Robinhood has the same trading limitations with the exception of options trading, so investors interested in options typically find that Robinhood is a better choice. It is also worth noting that SoFi doesn’t offer margin accounts, so short-term investors who need that flexibility are better off with another platform.

What SoFi does offer — and Robinhood doesn’t — are tools to build wealth over time. For example, SoFi Invest members can open joint accounts, and they can make contributions to traditional IRAs, Roth IRAs, and SEP IRAs. More importantly, because SoFi members are not typically focused on active trading, the platform offers a low-cost “auto-pilot” option that keeps assets growing with minimal intervention from account holders.

SoFi Invest accounts are designed to work with other SoFi products. For example, the cash-back rewards from the SoFi credit card can be transferred directly into SoFi brokerage accounts. In short, SoFi Invest benefits exceed those of competing brokerage platforms for consumers who want a one-stop solution for all of their financial needs.

Why Did SoFi Stock Fall?

SoFi stock has been trading on the public exchange for less than a year, and in that time, it has experienced its share of highs and lows. Prices have ranged from around $10.50 per share to just over $25 per share. That sort of volatility is to be expected with any startup, but given the market’s high hopes for SoFi, some investors are concerned. Why did SoFi stock fall?

There was no company-specific reason for SoFi’s decline. Tech stocks, in general, experienced a dramatic selloff in late 2021, and fintechs like SoFi, Block, and Shopify were hit particularly hard. SoFi’s share prices started dropping in November, around the time that the Federal Reserve signaled interest rates would rise in 2022, which could offer some explanation.

Ultimately, there is no single reason that SoFi stock went down other than the fact that these major price swings are part of the experience when investing in high-growth startups. A more important question is whether SoFi stock will recover. If so, investors who buy at today’s discounted prices may see outsized returns over time.

Will the SoFi Bank Charter Spur SoFi Stock To Rise?

News of SoFi’s bank charter approval has already prompted a rise in its share price. The company saw double-digit stock price gains in the first two days after the news broke, and analysts almost immediately increased their 12-month target prices.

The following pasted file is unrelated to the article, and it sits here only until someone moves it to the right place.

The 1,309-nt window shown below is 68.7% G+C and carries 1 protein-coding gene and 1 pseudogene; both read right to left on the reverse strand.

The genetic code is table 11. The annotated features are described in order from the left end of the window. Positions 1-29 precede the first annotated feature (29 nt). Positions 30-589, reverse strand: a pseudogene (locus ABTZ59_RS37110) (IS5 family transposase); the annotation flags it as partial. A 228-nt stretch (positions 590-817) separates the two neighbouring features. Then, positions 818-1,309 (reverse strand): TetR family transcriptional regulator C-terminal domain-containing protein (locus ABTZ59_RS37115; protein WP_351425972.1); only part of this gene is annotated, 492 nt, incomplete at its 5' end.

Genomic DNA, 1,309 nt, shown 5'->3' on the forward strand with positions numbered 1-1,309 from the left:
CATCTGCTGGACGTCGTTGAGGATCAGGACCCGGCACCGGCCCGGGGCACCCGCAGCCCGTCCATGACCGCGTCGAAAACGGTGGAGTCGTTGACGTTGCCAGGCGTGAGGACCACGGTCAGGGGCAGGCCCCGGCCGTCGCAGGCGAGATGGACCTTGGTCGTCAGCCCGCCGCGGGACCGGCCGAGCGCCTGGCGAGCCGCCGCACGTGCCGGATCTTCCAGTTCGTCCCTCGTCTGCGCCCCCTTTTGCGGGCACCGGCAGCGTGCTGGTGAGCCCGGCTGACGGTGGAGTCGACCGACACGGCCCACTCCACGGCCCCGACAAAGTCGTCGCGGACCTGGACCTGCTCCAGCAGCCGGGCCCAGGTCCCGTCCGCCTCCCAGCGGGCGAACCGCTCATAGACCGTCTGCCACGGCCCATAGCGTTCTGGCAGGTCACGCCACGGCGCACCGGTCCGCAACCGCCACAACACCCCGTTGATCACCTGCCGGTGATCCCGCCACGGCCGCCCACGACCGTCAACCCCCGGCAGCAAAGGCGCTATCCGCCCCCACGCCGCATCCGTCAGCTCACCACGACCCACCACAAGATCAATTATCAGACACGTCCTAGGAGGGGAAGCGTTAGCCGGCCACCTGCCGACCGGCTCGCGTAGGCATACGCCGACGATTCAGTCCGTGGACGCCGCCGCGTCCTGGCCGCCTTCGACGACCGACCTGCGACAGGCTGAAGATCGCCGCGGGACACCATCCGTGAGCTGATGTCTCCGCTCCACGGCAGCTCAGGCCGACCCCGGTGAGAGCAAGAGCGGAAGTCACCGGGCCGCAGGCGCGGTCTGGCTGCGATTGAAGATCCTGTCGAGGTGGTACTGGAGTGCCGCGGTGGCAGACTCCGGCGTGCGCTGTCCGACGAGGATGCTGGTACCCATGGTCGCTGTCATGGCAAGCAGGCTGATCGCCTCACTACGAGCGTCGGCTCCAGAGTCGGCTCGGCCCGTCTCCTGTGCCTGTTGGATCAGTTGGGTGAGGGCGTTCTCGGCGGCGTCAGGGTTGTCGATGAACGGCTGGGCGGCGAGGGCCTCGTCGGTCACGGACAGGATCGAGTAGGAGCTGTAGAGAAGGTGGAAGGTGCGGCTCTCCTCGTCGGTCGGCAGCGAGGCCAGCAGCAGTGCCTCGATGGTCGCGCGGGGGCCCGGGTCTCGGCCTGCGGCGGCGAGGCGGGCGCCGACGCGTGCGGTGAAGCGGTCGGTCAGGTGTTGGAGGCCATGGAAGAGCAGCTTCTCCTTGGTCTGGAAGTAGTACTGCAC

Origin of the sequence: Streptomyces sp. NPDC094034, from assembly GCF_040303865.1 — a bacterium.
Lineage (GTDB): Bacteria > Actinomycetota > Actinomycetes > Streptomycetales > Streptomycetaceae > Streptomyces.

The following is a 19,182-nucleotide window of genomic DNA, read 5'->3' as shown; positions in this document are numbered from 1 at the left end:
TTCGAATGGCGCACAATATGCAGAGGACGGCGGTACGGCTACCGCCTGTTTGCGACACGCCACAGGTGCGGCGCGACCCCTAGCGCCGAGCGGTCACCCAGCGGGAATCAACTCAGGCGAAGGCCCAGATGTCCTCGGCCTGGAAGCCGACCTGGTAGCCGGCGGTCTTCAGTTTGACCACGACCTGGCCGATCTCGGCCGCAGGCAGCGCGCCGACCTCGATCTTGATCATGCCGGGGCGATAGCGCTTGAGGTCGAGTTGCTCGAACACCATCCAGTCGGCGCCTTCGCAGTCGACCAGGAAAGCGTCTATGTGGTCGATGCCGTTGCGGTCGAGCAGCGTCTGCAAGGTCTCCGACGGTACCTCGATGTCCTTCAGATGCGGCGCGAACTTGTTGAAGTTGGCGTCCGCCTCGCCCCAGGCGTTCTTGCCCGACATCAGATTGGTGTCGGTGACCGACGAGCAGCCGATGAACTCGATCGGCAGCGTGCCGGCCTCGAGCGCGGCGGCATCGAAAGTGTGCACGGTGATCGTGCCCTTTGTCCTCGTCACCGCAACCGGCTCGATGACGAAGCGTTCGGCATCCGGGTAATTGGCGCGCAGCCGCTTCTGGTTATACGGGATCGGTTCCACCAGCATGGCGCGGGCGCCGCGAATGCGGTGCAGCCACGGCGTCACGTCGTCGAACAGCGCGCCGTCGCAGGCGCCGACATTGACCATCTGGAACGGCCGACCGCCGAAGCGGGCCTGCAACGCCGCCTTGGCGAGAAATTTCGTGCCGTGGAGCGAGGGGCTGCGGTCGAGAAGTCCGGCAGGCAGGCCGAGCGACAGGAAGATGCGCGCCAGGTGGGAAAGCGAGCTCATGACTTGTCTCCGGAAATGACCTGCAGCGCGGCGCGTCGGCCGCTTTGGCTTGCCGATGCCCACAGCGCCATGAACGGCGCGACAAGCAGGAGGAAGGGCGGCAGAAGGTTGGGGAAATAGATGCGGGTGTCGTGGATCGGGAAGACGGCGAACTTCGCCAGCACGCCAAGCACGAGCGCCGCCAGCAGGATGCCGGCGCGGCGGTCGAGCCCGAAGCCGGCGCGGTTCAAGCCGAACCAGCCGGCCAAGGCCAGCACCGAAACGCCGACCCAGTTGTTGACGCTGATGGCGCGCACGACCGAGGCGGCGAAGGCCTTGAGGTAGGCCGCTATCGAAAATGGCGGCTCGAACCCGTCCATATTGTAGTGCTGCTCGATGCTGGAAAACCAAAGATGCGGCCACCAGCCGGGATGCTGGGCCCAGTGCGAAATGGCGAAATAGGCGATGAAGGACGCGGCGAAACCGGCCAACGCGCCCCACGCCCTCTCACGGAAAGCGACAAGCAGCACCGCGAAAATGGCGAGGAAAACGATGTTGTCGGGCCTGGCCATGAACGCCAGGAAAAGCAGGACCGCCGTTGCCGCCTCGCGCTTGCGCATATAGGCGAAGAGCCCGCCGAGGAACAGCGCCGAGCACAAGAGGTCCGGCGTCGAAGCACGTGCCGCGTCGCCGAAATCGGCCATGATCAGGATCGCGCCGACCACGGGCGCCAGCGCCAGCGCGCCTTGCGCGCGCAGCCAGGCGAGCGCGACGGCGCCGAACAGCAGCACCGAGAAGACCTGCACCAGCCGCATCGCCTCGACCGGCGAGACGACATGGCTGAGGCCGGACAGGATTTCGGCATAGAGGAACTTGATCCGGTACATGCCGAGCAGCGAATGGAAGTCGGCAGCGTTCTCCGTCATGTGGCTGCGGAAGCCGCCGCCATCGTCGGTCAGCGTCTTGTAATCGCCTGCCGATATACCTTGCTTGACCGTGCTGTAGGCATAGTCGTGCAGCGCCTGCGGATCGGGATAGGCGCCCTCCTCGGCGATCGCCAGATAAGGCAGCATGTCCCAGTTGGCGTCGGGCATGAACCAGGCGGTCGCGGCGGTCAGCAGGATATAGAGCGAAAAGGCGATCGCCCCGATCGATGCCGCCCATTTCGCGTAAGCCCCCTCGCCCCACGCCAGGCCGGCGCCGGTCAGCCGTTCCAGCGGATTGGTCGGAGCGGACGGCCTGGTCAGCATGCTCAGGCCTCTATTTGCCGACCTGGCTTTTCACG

Among other benefits, the bank charter makes SoFi a formidable competitor to traditional commercial banks. Until now, SoFi leveraged bank partners for its products, which required those partners to agree to deposit and loan terms like interest rates.

With its own bank charter, SoFi can pay its members whatever interest rate it chooses on deposits. Given its structure, it can afford higher-than-average rates, which is sure to attract new members and deepen relationships with current account holders.

The bottom line is it no longer needs to co-operate with other banks, it can compete. And few banks, if any, have the customer loyalty SoFi enjoys. The banking charter is truly a trojan horse for SoFi that provided it a permit to enter an industry that is well-established but slow-moving. SoFi, on the other hand, has a history of moving fast, innovating, and delighting customers.

Will SoFi Stock Recover?

All signs point to a swift recovery for SoFi stock — and not just because of the bank charter news. The company already showed promise in its previous form, primarily due to its runaway growth. SoFi delivered astonishing year-over-year increases in everything from total members to sales in 2021, and those increases are even more impressive when compared to 2019 — something that most tech companies can’t say. According to the Q3 2021 earnings report:

  • Members – increased by 96 percent year-over-year
  • Lending Products – increased by 15 percent year-over-year
  • Financial Services Products – increased by 179 percent year-over-year

It appears possible — even probable — that sales which have quadrupled in the past three years is a trend which will persist in 2022 and beyond. In short, SoFi stock is a smart buy.